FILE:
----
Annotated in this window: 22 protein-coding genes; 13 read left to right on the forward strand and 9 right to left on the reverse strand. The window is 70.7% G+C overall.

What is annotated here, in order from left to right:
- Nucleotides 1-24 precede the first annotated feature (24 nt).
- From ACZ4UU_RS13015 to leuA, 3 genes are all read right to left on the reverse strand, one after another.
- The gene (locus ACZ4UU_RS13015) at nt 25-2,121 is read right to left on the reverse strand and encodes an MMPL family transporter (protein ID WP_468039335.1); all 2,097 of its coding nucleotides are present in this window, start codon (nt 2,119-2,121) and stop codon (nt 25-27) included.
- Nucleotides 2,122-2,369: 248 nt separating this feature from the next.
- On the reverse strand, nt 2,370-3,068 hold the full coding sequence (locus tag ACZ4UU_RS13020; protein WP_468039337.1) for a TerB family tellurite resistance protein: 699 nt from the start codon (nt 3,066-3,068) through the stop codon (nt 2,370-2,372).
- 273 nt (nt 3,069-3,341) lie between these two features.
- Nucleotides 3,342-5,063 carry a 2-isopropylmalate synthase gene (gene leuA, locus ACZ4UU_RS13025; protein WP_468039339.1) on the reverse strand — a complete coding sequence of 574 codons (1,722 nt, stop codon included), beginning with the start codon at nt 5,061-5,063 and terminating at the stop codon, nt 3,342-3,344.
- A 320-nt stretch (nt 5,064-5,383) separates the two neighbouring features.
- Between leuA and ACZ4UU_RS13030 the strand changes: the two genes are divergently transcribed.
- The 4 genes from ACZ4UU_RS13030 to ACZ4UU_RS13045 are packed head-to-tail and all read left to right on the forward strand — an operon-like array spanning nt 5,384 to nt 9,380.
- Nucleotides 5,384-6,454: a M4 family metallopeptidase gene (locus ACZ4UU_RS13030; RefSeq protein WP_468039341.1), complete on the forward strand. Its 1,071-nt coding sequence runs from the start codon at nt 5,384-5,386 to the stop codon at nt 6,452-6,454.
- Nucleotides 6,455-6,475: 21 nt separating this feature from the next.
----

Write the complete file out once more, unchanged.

Annotated in this window: 22 protein-coding genes; 13 read left to right on the forward strand and 9 right to left on the reverse strand. The window is 70.7% G+C overall.

What is annotated here, in order from left to right:
- Nucleotides 1-24 precede the first annotated feature (24 nt).
- From ACZ4UU_RS13015 to leuA, 3 genes are all read right to left on the reverse strand, one after another.
- The gene (locus ACZ4UU_RS13015) at nt 25-2,121 is read right to left on the reverse strand and encodes an MMPL family transporter (protein ID WP_468039335.1); all 2,097 of its coding nucleotides are present in this window, start codon (nt 2,119-2,121) and stop codon (nt 25-27) included.
- Nucleotides 2,122-2,369: 248 nt separating this feature from the next.
- On the reverse strand, nt 2,370-3,068 hold the full coding sequence (locus tag ACZ4UU_RS13020; protein WP_468039337.1) for a TerB family tellurite resistance protein: 699 nt from the start codon (nt 3,066-3,068) through the stop codon (nt 2,370-2,372).
- 273 nt (nt 3,069-3,341) lie between these two features.
- Nucleotides 3,342-5,063 carry a 2-isopropylmalate synthase gene (gene leuA, locus ACZ4UU_RS13025; protein WP_468039339.1) on the reverse strand — a complete coding sequence of 574 codons (1,722 nt, stop codon included), beginning with the start codon at nt 5,061-5,063 and terminating at the stop codon, nt 3,342-3,344.
- A 320-nt stretch (nt 5,064-5,383) separates the two neighbouring features.
- Between leuA and ACZ4UU_RS13030 the strand changes: the two genes are divergently transcribed.
- The 4 genes from ACZ4UU_RS13030 to ACZ4UU_RS13045 are packed head-to-tail and all read left to right on the forward strand — an operon-like array spanning nt 5,384 to nt 9,380.
- Nucleotides 5,384-6,454: a M4 family metallopeptidase gene (locus ACZ4UU_RS13030; RefSeq protein WP_468039341.1), complete on the forward strand. Its 1,071-nt coding sequence runs from the start codon at nt 5,384-5,386 to the stop codon at nt 6,452-6,454.
- Nucleotides 6,455-6,475: 21 nt separating this feature from the next.